Compare any two graphics cards:
Geforce GTX 690 vs Radeon HD 7790
IntroThe Geforce GTX 690 has core speeds of 915 MHz on the GPU, and 1502 MHz on the 2048 MB of GDDR5 memory. It features 1536 SPUs as well as 128 Texture Address Units and 32 ROPs.
Compare those specs to the Radeon HD 7790, which comes with GPU core speed of 1000 MHz, and 1024 MB of GDDR5 memory set to run at 1500 MHz through a 128-bit bus. It also is comprised of 896 SPUs, 56 TAUs, and 16 Raster Operation Units.
Power Usage and Theoretical Benchmarks
Power Consumption (Max TDP)
Theoretically, the Geforce GTX 690 should be a lot faster than the Radeon HD 7790 in general. (explain)
Texel RateThe Geforce GTX 690 will be quite a bit (about 318%) better at anisotropic filtering than the Radeon HD 7790. (explain)
Pixel RateThe Geforce GTX 690 will be a lot (approximately 266%) more effective at anti-aliasing than the Radeon HD 7790, and also should be able to handle higher resolutions without slowing down too much. (explain)
Please note that the above 'benchmarks' are all just theoretical - the results were calculated based on the card's specifications, and real-world performance may (and probably will) vary at least a bit.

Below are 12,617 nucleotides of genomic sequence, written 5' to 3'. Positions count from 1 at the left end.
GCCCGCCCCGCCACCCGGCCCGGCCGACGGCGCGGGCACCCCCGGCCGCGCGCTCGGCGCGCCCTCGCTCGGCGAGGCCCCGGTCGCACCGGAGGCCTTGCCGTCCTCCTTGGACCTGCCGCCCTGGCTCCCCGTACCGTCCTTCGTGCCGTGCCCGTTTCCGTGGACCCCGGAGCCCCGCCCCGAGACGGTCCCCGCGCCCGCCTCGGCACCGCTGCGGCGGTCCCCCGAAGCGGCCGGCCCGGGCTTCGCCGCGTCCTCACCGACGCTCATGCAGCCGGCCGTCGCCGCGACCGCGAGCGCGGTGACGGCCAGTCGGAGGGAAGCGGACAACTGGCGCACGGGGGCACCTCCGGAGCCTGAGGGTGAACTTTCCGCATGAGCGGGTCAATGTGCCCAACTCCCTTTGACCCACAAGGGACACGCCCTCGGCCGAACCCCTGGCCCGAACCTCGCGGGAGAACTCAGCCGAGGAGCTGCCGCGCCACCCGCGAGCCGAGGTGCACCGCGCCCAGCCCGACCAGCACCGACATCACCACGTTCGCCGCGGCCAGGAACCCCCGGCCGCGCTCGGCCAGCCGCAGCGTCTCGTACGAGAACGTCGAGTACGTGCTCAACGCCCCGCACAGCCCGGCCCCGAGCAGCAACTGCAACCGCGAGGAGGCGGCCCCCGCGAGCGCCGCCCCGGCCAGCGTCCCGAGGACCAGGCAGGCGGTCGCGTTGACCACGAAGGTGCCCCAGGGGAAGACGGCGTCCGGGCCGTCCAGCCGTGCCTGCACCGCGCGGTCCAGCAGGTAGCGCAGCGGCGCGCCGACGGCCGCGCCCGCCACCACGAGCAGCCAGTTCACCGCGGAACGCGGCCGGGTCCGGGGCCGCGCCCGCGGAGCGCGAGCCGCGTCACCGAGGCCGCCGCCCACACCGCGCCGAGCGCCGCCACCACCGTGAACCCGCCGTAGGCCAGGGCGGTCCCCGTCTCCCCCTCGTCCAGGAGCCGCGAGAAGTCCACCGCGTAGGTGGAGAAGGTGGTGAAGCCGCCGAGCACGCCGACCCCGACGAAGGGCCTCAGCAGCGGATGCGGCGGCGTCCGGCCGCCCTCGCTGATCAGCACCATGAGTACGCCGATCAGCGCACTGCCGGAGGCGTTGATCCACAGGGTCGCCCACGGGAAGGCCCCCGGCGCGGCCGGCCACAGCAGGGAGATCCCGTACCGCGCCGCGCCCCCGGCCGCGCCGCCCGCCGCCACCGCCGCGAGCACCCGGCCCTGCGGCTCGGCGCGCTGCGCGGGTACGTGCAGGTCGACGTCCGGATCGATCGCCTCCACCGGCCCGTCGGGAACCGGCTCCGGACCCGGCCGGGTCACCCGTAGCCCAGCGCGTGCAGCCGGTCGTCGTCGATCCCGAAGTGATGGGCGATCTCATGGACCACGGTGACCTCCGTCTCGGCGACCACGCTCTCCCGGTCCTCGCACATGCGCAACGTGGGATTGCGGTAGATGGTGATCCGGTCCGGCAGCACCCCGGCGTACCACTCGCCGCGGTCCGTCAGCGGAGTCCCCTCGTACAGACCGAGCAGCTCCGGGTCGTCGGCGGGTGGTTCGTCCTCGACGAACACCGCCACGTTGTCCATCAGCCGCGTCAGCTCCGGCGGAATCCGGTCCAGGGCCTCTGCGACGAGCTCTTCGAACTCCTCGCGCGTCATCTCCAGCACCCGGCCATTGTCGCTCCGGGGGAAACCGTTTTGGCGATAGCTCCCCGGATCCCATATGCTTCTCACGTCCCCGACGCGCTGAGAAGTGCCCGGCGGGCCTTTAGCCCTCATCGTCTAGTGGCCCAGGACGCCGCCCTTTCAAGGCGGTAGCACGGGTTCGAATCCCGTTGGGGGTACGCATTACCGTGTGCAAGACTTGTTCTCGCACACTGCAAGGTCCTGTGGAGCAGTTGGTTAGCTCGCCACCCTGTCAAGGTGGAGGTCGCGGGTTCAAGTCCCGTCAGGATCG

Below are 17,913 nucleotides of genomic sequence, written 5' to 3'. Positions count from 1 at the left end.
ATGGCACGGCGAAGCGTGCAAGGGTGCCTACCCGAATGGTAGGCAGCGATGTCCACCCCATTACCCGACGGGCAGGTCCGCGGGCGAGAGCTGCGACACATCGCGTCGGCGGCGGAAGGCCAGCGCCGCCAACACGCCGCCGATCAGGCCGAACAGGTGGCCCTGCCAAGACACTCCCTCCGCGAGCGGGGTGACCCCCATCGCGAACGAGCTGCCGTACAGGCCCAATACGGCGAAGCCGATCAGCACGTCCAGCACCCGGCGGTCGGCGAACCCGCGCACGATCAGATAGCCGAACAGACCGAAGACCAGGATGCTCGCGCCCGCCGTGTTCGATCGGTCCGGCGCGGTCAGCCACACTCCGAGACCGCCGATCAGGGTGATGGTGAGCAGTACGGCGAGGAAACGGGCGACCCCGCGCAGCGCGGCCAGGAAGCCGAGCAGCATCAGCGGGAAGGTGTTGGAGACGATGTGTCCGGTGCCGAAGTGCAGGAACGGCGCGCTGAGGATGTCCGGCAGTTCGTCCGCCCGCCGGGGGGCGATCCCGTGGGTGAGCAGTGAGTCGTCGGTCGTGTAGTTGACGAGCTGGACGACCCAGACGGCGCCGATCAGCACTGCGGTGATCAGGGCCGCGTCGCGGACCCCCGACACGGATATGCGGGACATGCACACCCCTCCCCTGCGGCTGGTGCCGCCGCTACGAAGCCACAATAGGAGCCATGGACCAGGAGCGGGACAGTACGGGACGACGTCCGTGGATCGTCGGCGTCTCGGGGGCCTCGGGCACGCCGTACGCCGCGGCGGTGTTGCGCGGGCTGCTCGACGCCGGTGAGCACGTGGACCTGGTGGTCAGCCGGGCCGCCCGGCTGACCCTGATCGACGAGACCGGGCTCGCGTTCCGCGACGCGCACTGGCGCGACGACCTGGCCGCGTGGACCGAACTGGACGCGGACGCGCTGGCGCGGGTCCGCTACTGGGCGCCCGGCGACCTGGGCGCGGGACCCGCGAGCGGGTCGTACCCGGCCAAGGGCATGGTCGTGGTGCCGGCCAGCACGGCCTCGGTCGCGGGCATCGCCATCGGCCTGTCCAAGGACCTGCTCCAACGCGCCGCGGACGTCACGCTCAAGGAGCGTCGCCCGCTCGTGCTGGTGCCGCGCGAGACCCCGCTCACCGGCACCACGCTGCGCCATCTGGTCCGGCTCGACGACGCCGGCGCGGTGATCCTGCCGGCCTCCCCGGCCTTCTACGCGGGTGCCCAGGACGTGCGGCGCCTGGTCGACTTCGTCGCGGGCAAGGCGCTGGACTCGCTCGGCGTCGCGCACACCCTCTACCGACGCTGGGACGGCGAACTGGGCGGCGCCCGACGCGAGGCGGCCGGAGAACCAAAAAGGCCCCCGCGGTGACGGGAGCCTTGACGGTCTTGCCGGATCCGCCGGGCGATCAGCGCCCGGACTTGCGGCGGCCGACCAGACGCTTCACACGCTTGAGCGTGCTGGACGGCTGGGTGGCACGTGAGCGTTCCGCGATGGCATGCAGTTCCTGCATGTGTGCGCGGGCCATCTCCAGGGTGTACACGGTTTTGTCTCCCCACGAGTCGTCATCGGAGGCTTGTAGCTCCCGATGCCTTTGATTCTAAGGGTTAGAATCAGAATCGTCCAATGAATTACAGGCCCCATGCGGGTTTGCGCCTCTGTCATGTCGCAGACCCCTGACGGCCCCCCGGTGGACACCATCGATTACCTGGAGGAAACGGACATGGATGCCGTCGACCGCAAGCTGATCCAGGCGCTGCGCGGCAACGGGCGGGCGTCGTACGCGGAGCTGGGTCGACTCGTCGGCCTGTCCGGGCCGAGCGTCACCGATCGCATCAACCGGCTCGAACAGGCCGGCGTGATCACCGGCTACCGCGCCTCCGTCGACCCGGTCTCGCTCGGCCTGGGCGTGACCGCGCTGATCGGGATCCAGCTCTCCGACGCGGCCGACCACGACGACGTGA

One or more cards in this comparison are multi-core. This means that their bandwidth, texel and pixel rates are theoretically doubled - this does not mean the card will actually perform twice as fast, but only that it should in theory be able to. Actual game benchmarks will give a more accurate idea of what it's capable of.
Please note that the price comparisons are based on search keywords - sometimes it might show cards with very similar names that are not exactly the same as the one chosen in the comparison. We do try to filter out the wrong results as best we can, though.
Memory Bandwidth: Bandwidth is the largest amount of data (in units of megabytes per second) that can be transported across the external memory interface in one second. It is calculated by multiplying the card's interface width by its memory clock speed. If it uses DDR type RAM, the result should be multiplied by 2 again. If it uses DDR5, multiply by ANOTHER 2x. The higher the memory bandwidth, the better the card will be in general. It especially helps with anti-aliasing, High Dynamic Range and higher screen resolutions.
Texel Rate: Texel rate is the maximum texture map elements (texels) that are applied in one second. This figure is worked out by multiplying the total texture units of the card by the core speed of the chip. The higher this number, the better the video card will be at texture filtering (anisotropic filtering - AF). It is measured in millions of texels applied in a second.
Pixel Rate: Pixel rate is the maximum number of pixels the video card can possibly record to its local memory in one second - measured in millions of pixels per second. The figure is calculated by multiplying the amount of Raster Operations Pipelines by the the core speed of the card. ROPs (Raster Operations Pipelines - also sometimes called Render Output Units) are responsible for filling the screen with pixels (the image). The actual pixel fill rate is also dependant on quite a few other factors, most notably the memory bandwidth of the card - the lower the bandwidth is, the lower the ability to get to the maximum fill rate.